Cell phone user receive automatic, free Amber Alerts - | WBTV Charlotte

Cell phone users receive automatic, free Amber Alerts


In August 2003, the first AMBER Alert was issued in North Carolina. A baby was kidnapped in Charlotte during a car jacking. The car was later found abandoned. The baby was found unharmed.

To date, more than 595 children have been successfully recovered nationwide thanks to the AMBER Alert system. North Carolina has a 100% recovery or locate rate within their AMBER Alert program since its inception in 2002.

Most cases that qualify for an AMBER Alert resolve quickly with a happy ending. Most, but not all. In October 2010, Hickory Police Chief Tom Adkins tearfully announced an AMBER Alert for 10-year-old Zarah Baker was canceled and the investigation turned from a missing persons case to homicide.

It was the death of another little girl, Amber Hagerman, whose kidnapping and murder led to the establishment of a national AMBER (America's Missing Broadcast Emergency Response) Alert system.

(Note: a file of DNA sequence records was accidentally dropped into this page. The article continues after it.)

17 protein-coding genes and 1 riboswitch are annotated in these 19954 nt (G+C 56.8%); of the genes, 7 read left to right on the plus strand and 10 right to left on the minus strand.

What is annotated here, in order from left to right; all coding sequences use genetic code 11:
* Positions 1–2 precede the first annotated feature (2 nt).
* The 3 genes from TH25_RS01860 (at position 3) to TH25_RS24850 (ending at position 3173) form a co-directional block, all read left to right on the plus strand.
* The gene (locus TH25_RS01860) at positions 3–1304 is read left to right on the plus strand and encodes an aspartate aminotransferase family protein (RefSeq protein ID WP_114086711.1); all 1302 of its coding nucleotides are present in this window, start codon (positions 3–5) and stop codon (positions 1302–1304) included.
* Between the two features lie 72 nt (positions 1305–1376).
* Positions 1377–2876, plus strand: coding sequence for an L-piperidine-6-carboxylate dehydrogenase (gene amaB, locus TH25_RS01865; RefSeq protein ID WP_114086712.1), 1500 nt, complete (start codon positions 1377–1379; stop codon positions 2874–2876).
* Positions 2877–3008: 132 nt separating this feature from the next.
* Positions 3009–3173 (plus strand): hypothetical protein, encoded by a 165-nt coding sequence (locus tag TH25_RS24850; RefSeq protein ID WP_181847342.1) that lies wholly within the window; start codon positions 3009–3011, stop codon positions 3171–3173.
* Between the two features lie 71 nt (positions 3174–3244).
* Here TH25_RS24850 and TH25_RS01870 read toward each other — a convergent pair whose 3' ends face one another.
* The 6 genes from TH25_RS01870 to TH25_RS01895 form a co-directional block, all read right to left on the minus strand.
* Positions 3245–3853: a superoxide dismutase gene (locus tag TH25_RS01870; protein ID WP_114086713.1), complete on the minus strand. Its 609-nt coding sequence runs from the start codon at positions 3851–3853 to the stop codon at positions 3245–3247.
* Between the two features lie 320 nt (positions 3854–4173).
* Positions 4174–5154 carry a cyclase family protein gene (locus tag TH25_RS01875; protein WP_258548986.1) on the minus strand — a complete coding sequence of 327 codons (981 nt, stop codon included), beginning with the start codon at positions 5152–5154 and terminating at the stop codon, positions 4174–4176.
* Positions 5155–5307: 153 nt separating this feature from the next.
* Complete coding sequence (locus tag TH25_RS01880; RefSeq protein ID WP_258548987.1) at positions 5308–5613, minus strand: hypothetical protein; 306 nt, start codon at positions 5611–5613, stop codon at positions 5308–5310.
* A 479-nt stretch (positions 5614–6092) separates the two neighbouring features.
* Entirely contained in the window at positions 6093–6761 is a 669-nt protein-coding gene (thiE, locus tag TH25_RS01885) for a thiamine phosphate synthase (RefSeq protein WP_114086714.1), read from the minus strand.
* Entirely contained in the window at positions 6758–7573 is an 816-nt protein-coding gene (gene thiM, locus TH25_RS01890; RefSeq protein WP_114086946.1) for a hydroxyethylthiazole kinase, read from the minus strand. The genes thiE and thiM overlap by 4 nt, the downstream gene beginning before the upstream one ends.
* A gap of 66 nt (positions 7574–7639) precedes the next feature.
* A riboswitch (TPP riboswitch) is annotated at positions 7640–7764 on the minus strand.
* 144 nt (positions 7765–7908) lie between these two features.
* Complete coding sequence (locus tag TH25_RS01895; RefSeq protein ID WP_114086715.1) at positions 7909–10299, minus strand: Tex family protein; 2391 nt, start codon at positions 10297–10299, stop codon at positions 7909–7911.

It was Jan. 13, 1996. Hagerman was 9 years old.  She was abducted while riding her bike near her Texas home. Her body was found four days later in a drainage ditch.

Since that time, the AMBER Alert system has evolved from radio broadcast to electronic highway signs. In North Carolina, lottery terminals also display the alerts.

"We always say the more eyes and ears we have once an AMBER Alert has been activated..the better off we are," Nona Best with the NC Missing Persons Center says.

This year, a change to the wireless alert system allows millions of cell phone user to receive free automatic alerts about children missing in the area. Once a program people had to "opt in," the program now come already enabled on most new phones. Users can choose to "opt out."

To learn about the program, click here.

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